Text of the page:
—Too Much Too Soon?
Dear Too Much,
I’m sorry to hear about what you’re going through. Having a child who is on the younger side of things is tricky, especially at this age where every month seems to make such a big difference. But the fact that you and his teacher seem to be on the same page is a promising start. If you two are a team, you can problem-solve collaboratively.
You say he “acts outside the norms of class.” Talk to his teacher about why she thinks this is happening, and when it’s happening: Is he not engaged at calendar time? Is he getting up and walking away from small-group instruction? Once you’ve identified what’s happening, you can work with the teacher to motivate him to change that behavior. Often, the fundamental norms and skills expected of a kindergartner are taught in preschool, so he may simply not know how to behave, or have the academic stamina to maintain those norms. In these cases, a special incentive to follow these new expectations may make a huge difference. For example, a special job is a powerful tool. It may seem counterintuitive, but sometimes the most challenging kids are the best for special jobs because it gives them something to focus on and work toward. If he is the calendar helper at circle time, or the line caboose who turns the lights off during a transition out of the classroom, the responsibility itself may motivate him to stay in line—literally! Sticker charts or gameboards also work well. Give him a reason to want to follow the rules beyond the social consequence piece, which is a little abstract for a kindergartner.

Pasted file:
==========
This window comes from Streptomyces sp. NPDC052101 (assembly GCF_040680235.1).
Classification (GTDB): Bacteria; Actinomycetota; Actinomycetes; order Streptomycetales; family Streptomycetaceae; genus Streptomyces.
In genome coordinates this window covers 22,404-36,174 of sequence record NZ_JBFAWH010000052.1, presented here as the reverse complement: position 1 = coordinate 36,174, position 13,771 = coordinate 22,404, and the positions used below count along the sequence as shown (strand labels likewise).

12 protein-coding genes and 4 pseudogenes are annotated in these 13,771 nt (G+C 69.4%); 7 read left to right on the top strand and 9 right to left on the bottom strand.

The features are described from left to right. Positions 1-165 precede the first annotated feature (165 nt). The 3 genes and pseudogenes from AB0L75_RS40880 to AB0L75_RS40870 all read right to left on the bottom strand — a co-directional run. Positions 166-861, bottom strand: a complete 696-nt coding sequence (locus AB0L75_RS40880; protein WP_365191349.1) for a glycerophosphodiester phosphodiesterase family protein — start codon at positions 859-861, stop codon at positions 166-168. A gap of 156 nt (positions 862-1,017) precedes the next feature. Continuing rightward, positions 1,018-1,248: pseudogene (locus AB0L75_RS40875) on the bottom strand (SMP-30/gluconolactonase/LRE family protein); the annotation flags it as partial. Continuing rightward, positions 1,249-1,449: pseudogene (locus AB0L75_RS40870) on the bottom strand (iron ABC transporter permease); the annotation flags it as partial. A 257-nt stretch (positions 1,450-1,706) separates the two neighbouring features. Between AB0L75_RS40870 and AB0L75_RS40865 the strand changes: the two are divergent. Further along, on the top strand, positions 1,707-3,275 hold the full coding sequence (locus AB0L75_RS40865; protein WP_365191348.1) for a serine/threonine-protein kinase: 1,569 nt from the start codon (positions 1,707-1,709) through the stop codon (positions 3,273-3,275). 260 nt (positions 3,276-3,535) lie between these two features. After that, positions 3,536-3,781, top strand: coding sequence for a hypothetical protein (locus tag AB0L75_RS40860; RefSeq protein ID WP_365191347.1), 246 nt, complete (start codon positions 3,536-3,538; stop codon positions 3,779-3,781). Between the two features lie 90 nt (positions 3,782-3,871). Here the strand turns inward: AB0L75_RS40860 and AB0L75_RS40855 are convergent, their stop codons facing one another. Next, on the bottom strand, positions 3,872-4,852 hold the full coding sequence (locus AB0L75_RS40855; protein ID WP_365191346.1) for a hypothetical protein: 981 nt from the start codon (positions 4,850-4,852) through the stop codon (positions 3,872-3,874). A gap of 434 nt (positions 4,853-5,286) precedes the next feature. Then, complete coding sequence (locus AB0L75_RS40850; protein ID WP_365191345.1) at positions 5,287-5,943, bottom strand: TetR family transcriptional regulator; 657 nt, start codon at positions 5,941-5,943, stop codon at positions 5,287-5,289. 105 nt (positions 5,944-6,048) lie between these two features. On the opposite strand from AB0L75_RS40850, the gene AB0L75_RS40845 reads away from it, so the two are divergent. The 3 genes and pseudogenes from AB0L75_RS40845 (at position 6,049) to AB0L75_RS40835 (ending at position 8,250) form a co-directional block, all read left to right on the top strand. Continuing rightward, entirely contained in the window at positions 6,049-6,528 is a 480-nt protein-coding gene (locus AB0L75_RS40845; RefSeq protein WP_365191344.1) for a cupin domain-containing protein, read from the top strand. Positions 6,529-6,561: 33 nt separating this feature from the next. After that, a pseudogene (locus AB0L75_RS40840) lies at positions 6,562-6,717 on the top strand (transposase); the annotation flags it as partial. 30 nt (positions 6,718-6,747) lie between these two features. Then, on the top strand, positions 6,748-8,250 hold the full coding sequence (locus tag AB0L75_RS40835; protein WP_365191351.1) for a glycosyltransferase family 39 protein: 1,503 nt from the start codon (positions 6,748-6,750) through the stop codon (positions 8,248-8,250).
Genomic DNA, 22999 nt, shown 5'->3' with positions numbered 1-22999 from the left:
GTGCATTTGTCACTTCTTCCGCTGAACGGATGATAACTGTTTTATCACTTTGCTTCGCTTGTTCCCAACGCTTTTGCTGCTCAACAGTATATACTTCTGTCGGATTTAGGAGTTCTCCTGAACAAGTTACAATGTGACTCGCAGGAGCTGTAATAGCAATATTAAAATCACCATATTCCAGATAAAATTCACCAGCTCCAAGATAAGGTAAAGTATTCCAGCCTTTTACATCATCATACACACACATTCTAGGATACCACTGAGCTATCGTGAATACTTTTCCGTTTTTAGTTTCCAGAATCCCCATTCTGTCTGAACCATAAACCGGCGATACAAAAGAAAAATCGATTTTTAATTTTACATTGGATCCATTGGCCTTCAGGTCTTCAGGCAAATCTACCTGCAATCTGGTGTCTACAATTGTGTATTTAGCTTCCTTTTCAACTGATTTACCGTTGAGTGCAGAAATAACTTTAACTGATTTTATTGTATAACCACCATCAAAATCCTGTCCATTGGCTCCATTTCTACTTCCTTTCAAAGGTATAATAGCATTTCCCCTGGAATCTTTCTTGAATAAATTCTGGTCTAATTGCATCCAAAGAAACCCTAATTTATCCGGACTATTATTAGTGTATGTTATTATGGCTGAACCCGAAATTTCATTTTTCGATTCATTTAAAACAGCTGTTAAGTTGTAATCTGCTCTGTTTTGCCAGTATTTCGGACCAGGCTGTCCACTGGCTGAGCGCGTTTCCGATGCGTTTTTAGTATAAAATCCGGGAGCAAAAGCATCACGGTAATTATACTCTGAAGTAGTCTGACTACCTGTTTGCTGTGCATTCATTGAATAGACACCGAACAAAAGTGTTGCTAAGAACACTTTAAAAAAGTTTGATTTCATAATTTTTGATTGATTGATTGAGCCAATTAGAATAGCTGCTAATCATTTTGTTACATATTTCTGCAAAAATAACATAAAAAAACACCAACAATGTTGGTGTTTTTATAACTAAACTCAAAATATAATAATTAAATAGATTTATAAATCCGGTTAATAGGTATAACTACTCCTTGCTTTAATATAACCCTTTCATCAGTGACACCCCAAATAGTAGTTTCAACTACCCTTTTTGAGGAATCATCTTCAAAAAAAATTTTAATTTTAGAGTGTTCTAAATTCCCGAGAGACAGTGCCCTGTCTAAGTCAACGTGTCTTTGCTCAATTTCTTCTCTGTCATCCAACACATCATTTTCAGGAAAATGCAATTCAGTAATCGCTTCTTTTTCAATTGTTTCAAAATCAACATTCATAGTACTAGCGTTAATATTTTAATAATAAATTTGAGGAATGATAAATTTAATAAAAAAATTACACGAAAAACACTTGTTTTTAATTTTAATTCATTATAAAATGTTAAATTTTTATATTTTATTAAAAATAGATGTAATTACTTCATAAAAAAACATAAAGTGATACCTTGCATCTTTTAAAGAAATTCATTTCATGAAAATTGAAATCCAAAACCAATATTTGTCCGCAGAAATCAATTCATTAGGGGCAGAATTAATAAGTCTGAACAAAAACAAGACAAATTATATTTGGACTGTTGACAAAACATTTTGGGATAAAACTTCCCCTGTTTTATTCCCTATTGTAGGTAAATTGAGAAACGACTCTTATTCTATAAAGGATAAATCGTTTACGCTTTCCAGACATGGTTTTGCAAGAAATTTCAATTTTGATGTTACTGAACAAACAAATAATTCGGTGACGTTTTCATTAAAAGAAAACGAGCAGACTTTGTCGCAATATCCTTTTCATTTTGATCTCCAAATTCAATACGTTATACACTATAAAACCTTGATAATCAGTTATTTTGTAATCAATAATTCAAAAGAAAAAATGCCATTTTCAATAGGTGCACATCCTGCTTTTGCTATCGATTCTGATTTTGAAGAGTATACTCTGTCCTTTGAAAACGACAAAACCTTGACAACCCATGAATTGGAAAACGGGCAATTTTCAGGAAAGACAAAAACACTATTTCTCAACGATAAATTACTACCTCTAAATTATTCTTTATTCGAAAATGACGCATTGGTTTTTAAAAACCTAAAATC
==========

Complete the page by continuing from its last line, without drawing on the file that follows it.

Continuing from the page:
As far as his maturity goes, you may just need to wait it out; he’s still little. Next year, he will be 125 percent of his current age. And, likewise, he’s a lot younger than some of his peers. It might help for your son befriend a kind peer who can help him out. Childhood friendships are, to a large degree, born out of opportunity, so if you, his teacher, and perhaps another parent can conspire to set him up with another child, over time, that child can begin including him in social situations, which will help him along and close some of that age gap. This is why lots of schools have “buddy” systems for new kids—it gives them someone who can help them make friends until they’re ready to do it on their own.
I realize there’s no obvious, easy solution here, but try to focus on how amazing it is that he’s doing well academically. He may just need time to learn to make friends with these older kids. The fact that he’s struggling behaviorally in class doesn’t help with the social piece, but eventually, the other kids will get over that, too. Stay in close touch with his teacher, and remember that he will need support in order to “catch up,” but ultimately, he will probably figure it out.